Featured News 2020 "Sextortion," Child Pornography & the Internet

"Sextortion," Child Pornography & the Internet

A. Reynolds was a happy 14-year-old who did well academically and socially, and loved to play sports. She was like any other girl her age—and like many girls her age, she was harmed by someone she was fooled into trusting. In the summer of 2009 she fell victim to an online predator who terrorized young victims into taking sexually explicit images of themselves.

Reynolds was a victim of "sextortion," an Internet crime that targets young people and exploits their fear of being publicly humiliated. Reynolds' happy childhood was turned upside down when an online predator took advantage of her youth and vulnerability. He terrorized her until she sent him sexually explicit images of herself.

After several months, Reynolds' parents discovered that their daughter was targeted and contacted the National Center for Missing and Exploited Children. The victim's parents supported the FBI's investigation that led to the arrest of the perpetrator, L. Michael Chandler, 26.

In 2014, Chansler pled guilty to multiple counts of producing child pornography and was sentenced to 105 years in prison, but not before he victimized nearly 350 teenage girls.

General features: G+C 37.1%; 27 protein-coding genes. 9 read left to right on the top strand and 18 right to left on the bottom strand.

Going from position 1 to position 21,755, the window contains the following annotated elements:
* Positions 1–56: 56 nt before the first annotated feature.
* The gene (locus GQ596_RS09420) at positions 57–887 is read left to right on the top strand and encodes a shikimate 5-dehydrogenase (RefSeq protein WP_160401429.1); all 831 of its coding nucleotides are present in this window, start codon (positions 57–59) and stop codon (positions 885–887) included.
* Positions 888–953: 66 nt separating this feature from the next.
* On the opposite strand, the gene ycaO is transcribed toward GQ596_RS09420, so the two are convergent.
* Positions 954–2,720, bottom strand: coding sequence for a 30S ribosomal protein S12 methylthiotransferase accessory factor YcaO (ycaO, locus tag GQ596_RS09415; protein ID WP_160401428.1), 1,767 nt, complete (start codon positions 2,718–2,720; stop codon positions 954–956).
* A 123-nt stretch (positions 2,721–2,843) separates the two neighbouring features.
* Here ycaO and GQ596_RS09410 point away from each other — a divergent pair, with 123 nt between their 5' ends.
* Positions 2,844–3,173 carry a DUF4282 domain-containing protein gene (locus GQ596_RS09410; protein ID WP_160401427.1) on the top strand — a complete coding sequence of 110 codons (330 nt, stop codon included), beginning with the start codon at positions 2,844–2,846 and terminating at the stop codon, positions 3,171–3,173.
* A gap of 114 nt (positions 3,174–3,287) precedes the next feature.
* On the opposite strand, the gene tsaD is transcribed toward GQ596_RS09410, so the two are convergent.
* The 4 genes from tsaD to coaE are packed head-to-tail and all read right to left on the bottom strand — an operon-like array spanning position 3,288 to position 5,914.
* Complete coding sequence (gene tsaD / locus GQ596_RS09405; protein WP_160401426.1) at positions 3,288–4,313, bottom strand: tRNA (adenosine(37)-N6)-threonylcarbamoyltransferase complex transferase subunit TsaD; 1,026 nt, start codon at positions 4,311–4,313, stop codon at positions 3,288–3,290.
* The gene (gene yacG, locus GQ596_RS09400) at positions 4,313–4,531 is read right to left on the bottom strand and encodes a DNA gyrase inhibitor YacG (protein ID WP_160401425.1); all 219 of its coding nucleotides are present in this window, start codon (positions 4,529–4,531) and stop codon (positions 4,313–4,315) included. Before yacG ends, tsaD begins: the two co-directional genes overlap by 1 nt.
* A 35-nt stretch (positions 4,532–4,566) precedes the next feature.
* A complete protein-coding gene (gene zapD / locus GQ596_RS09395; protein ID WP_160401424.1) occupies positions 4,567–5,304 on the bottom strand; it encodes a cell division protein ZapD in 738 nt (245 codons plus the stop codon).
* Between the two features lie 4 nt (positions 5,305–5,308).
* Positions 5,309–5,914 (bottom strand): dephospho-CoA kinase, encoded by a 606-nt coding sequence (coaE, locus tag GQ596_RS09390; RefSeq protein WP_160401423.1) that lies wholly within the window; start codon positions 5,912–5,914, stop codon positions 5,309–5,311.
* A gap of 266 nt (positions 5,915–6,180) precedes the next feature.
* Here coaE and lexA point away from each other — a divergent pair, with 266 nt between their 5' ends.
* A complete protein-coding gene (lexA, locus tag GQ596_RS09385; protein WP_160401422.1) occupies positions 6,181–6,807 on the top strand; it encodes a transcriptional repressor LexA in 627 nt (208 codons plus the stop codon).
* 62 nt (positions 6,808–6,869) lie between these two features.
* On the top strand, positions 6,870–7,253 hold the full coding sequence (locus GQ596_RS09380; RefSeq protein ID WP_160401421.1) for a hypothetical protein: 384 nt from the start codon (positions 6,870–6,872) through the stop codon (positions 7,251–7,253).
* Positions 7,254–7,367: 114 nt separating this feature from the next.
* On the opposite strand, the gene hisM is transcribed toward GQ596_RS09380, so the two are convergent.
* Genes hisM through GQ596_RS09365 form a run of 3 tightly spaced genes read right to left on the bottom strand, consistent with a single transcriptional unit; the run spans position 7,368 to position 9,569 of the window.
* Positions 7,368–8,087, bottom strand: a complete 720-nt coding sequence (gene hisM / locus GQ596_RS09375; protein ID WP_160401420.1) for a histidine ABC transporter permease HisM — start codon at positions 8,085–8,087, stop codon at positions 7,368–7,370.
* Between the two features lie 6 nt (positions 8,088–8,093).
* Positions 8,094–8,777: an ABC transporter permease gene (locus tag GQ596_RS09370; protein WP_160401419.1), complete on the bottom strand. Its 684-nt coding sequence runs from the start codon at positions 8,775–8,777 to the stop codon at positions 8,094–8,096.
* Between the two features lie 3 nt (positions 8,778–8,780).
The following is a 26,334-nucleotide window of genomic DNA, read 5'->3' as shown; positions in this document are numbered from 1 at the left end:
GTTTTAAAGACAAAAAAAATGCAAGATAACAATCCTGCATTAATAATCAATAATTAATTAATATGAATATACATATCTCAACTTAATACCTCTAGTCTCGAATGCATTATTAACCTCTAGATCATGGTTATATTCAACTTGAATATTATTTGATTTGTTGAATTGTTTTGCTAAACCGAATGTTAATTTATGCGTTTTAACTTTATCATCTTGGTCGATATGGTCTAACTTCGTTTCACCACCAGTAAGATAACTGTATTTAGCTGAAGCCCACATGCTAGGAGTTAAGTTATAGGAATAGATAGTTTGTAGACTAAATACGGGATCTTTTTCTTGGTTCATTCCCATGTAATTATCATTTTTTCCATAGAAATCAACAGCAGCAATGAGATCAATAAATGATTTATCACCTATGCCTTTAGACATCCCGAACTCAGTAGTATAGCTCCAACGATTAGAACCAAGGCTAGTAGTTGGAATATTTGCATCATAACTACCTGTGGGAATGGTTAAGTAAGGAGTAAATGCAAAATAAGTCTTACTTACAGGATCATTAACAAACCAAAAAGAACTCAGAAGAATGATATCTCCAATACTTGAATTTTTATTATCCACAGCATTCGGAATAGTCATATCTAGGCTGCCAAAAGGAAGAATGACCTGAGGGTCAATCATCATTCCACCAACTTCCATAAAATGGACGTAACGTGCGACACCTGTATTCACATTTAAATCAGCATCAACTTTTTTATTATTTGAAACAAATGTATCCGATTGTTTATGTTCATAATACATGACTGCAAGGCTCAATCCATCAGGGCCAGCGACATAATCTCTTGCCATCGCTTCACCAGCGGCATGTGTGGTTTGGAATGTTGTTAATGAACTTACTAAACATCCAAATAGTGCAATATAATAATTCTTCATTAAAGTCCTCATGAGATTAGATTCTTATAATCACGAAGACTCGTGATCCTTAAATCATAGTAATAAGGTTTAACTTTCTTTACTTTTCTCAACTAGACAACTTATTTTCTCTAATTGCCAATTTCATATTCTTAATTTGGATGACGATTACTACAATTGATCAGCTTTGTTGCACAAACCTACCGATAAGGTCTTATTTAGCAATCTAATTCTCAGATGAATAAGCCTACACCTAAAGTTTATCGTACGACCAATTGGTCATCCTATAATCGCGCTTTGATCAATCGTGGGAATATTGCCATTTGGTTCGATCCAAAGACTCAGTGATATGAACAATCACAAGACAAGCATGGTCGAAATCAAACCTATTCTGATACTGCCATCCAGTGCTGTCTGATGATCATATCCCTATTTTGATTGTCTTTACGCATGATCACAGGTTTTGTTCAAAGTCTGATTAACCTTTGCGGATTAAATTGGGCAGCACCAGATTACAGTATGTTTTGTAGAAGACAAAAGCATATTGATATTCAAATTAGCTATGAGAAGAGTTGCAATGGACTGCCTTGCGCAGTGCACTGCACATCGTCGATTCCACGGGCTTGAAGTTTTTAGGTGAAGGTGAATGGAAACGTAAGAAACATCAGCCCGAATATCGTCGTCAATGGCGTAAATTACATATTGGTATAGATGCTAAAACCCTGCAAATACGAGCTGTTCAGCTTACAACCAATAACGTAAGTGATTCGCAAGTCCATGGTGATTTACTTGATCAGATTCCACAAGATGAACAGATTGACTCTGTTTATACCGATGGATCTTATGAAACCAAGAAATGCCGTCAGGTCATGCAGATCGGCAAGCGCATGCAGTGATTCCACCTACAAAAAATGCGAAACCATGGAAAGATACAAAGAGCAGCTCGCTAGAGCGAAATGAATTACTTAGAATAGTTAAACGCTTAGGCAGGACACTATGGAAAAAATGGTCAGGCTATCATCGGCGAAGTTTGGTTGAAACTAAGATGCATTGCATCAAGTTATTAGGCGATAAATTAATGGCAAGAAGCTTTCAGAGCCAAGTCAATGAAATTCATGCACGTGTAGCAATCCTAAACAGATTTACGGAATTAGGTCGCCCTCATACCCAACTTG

According to Special Agent Larry Meyer, who investigates crimes against children, 109 of Chansler's victims have been contacted, leaving about 250 girls who haven't had closure or the help that they need.

While Reynolds used the experience to become a stronger person, that has not been the case for all of the victims. According to the FBI, some of the girls who had been victimized by Chansler dropped out of school or tried to commit suicide.

Perpetrator Used Dozens of Fake Screen Names

Chansler used dozens of fake screen names and multiple personas, including "HELLOthere" and “goodlookingguy313" to dupe girls from the U.S., Canada, and the United Kingdom. He used a variety of sophisticated techniques to keep people from learning his true identity.

Pretending to be handsome 15-year-old boys, he trolled popular sites and struck up relationships with teenage girls. When FBI agents asked him why he targeted 13- and 14-year-old girls, he said it was because older girls wouldn't fall for his ploy.

The Other Side of the Coin

Prosecutors (for good reason) want to come down as harshly as possible on child pornographers and “sextortion.” However, there are some situations where prosecutors might be taking their zeal a little too far. In 2018, for instance, another 14-year-old girl was charged with child pornography involving nude selfies.

The victim? Herself.

That’s right—a young woman was charged with felony distribution of child pornography for taking a photo of herself and sending it to a boy she liked. The charge would force the young woman to register as a sex offender for a decade, potentially destroying her future in the process.

Whatever mistakes the young woman made (and studies show that the ‘mistake’ of sending a nude selfie is one that 1 in 8 adolescents have made at some point in their lives), it should not cost her all the opportunities ahead of her. She made an innocent mistake, but that mistake could mean the end of her adult life even before its begun.

Whatever terrible mistake you've made, a criminal defense attorney can help you fight for your future and get your charges reduced or dismissed. Consult a local defense lawyer using our directory today!

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